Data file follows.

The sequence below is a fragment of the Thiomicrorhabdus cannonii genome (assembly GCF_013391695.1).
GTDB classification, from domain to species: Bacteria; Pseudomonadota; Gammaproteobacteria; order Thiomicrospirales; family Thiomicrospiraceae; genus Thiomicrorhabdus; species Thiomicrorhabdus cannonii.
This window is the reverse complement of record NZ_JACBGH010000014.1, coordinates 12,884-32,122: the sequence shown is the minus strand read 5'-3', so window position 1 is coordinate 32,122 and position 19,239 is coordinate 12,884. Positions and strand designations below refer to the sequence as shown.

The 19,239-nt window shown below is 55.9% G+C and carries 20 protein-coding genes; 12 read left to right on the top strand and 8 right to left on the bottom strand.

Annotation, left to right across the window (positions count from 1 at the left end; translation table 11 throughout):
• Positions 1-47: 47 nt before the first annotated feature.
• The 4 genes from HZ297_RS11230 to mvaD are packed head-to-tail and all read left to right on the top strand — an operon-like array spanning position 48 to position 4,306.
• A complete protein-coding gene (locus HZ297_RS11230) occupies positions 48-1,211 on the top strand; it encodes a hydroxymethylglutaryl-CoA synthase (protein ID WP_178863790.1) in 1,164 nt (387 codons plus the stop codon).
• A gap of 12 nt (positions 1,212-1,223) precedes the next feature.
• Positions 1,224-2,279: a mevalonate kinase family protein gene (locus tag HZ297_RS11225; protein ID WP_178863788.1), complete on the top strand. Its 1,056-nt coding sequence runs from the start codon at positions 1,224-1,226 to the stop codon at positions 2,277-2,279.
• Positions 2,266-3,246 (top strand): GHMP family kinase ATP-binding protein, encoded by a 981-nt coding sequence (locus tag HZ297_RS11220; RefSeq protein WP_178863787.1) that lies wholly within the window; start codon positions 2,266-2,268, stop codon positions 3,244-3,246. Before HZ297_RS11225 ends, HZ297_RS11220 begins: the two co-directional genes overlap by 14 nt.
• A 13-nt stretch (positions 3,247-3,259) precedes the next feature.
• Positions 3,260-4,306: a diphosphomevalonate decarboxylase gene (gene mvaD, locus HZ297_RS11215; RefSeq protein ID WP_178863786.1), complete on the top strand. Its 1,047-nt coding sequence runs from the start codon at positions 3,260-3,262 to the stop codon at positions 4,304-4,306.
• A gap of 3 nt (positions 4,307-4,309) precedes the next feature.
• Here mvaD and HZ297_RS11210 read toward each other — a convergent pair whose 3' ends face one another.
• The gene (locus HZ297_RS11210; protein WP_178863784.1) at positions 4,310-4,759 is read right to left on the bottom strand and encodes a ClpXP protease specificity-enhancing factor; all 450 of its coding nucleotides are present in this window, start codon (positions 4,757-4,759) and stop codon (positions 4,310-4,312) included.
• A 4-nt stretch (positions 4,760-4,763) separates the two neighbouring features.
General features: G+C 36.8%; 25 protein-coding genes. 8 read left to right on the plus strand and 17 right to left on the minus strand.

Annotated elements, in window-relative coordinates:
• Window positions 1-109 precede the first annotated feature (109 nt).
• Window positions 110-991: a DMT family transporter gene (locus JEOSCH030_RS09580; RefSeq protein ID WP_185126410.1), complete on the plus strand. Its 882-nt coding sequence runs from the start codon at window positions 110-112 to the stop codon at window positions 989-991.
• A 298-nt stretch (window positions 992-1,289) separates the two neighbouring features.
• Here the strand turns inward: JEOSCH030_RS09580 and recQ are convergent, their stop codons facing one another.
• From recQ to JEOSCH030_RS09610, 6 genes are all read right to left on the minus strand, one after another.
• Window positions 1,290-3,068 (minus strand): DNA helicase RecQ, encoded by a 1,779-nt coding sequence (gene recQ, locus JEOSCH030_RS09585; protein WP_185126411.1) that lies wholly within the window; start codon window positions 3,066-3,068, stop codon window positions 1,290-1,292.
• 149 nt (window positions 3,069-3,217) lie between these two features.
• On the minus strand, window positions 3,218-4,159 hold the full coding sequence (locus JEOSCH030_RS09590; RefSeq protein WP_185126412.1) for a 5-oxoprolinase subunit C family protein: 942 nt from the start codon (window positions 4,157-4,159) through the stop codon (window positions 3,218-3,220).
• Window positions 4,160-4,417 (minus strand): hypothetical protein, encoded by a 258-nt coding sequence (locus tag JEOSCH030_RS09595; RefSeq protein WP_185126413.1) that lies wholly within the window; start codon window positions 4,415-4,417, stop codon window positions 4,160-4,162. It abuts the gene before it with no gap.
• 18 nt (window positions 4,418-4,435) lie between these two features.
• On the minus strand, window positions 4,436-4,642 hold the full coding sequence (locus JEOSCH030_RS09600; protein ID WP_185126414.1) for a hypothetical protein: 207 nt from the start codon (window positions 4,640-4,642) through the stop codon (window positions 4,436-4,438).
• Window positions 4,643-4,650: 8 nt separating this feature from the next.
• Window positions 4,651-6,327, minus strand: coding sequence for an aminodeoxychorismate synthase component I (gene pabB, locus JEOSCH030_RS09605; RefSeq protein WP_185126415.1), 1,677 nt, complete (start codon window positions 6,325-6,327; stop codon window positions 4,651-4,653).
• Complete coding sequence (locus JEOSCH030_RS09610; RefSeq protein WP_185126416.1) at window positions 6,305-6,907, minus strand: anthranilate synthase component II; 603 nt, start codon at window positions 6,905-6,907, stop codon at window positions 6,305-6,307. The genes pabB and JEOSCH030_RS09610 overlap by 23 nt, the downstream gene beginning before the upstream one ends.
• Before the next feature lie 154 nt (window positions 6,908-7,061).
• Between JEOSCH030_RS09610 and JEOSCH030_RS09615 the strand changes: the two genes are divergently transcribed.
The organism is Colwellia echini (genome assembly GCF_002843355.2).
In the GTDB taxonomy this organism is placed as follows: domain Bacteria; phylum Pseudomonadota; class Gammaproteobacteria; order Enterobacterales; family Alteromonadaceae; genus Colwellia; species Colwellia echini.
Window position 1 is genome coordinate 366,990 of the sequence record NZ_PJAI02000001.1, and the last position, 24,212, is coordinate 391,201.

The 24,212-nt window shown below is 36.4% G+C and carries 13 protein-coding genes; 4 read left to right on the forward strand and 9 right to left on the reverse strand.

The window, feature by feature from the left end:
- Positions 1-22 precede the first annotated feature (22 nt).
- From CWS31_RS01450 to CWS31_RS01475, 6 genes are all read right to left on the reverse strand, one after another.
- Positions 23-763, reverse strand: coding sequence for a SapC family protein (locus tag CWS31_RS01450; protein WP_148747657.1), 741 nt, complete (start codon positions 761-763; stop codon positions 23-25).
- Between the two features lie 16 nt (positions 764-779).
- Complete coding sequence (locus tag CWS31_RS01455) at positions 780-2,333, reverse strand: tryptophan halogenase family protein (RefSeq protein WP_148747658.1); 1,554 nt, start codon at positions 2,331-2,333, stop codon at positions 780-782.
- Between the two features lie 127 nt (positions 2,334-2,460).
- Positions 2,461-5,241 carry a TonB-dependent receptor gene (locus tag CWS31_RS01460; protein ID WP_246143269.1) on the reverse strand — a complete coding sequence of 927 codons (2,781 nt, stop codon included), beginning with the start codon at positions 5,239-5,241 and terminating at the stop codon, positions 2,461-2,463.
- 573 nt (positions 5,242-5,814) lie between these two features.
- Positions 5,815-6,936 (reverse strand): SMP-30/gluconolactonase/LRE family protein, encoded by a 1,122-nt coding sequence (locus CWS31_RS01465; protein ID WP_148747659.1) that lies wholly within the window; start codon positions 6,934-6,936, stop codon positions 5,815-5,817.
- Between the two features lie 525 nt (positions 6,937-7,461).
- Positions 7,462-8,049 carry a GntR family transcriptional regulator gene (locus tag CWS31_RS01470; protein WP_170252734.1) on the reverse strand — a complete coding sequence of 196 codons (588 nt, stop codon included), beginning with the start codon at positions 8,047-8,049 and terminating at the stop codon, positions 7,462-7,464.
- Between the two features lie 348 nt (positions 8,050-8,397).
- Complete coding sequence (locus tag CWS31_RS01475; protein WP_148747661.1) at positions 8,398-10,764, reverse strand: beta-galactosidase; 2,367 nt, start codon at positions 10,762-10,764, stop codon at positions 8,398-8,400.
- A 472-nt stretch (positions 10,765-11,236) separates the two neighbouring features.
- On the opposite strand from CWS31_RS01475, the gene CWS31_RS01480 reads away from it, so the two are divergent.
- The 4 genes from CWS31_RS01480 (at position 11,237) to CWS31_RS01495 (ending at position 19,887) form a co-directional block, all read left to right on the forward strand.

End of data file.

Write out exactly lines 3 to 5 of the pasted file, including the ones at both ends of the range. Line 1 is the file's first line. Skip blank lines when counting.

This window is the reverse complement of record NZ_JACBGH010000014.1, coordinates 12,884-32,122: the sequence shown is the minus strand read 5'-3', so window position 1 is coordinate 32,122 and position 19,239 is coordinate 12,884. Positions and strand designations below refer to the sequence as shown.

The 19,239-nt window shown below is 55.9% G+C and carries 20 protein-coding genes; 12 read left to right on the top strand and 8 right to left on the bottom strand.

Annotation, left to right across the window (positions count from 1 at the left end; translation table 11 throughout):